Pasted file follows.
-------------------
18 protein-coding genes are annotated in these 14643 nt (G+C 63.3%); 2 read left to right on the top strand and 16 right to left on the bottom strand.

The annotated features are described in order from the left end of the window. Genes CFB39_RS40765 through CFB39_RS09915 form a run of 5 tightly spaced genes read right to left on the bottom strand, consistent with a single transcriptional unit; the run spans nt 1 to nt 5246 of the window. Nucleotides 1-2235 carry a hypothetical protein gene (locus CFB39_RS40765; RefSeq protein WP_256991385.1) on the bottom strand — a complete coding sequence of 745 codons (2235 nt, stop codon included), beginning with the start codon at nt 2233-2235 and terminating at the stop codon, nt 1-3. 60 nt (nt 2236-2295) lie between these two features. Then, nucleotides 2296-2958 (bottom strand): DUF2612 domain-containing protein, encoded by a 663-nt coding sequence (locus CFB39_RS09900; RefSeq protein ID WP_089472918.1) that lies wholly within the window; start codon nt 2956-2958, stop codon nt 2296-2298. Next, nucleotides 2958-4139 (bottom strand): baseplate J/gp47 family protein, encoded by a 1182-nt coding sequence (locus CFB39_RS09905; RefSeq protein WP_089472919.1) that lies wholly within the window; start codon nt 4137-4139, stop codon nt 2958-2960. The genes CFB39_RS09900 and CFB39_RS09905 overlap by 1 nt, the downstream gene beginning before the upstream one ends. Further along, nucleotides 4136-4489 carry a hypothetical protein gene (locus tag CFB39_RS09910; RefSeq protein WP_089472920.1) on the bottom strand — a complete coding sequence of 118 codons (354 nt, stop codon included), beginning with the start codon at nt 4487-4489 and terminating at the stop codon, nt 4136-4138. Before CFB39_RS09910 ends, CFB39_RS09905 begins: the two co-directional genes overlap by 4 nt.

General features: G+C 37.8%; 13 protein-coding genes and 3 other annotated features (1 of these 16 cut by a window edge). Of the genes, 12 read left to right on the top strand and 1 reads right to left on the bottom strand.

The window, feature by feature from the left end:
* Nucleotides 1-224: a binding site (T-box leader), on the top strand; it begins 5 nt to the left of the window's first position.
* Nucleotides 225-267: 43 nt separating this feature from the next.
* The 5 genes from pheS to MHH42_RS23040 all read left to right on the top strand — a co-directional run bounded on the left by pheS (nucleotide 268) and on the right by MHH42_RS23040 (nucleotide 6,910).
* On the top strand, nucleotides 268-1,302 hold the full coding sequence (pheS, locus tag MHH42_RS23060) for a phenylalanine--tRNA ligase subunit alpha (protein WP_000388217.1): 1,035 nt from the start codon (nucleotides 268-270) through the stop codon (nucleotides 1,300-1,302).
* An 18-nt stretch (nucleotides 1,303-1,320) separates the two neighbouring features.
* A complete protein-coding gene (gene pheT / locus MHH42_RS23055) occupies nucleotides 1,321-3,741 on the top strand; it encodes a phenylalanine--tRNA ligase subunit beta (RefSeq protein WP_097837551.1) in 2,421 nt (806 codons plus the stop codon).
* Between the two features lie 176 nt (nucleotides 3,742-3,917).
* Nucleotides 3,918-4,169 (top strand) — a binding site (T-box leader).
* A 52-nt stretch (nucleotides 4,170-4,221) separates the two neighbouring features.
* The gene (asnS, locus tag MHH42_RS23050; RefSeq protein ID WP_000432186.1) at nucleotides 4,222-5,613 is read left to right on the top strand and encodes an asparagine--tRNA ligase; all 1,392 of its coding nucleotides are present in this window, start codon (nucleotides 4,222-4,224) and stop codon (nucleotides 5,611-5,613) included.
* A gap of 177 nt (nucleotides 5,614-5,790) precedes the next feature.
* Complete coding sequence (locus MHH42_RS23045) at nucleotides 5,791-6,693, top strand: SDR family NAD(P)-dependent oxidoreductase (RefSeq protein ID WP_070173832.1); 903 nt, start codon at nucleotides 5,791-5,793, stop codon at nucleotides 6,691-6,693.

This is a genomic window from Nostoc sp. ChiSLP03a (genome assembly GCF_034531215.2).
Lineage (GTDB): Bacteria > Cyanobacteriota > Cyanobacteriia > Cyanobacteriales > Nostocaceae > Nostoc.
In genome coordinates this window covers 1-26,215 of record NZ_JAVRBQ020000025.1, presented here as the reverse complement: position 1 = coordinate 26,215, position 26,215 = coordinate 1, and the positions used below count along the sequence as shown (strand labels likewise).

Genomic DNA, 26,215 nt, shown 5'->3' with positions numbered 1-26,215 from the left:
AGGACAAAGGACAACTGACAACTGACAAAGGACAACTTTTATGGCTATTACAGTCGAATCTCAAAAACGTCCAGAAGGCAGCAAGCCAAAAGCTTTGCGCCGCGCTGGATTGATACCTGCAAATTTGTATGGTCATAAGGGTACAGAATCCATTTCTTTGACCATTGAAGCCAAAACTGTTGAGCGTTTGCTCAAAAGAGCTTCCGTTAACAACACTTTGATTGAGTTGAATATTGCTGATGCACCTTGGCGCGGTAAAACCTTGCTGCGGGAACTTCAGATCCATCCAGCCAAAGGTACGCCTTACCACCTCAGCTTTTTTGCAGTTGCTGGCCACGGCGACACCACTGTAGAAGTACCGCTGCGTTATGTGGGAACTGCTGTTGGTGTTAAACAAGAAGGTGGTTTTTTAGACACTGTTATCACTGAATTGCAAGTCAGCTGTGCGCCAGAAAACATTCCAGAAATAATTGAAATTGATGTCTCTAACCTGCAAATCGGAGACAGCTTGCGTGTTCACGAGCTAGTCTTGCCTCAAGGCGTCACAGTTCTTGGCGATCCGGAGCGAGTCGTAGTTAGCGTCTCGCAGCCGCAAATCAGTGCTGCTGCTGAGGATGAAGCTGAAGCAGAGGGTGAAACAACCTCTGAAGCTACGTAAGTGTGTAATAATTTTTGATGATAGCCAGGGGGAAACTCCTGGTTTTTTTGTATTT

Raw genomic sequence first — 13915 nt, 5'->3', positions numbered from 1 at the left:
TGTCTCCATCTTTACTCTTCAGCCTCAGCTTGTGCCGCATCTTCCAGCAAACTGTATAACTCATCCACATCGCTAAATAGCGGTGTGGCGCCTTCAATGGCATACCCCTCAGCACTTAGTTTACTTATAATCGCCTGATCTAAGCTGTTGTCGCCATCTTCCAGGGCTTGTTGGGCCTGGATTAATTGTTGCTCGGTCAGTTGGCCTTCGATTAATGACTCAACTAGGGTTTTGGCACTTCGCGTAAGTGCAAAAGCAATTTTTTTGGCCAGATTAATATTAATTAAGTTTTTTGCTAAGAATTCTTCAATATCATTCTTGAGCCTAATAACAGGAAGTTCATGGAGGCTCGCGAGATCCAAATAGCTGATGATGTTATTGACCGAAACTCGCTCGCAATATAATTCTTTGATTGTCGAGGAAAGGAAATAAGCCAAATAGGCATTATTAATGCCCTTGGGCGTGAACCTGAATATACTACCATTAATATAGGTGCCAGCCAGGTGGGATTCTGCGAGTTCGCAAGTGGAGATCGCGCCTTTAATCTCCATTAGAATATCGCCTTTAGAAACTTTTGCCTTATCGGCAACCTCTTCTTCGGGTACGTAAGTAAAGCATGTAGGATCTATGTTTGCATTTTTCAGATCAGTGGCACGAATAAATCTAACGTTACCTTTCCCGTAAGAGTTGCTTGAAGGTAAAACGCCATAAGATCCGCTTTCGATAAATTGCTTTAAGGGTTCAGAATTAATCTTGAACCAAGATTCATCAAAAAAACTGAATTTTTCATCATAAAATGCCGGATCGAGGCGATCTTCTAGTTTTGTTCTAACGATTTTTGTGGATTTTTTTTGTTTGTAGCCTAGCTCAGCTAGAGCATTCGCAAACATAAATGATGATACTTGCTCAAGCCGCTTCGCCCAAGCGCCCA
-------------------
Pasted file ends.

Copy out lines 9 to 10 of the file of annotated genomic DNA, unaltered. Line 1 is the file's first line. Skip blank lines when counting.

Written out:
* An 18-nt stretch (nucleotides 1,303-1,320) separates the two neighbouring features.
* A complete protein-coding gene (gene pheT / locus MHH42_RS23055) occupies nucleotides 1,321-3,741 on the top strand; it encodes a phenylalanine--tRNA ligase subunit beta (RefSeq protein WP_097837551.1) in 2,421 nt (806 codons plus the stop codon).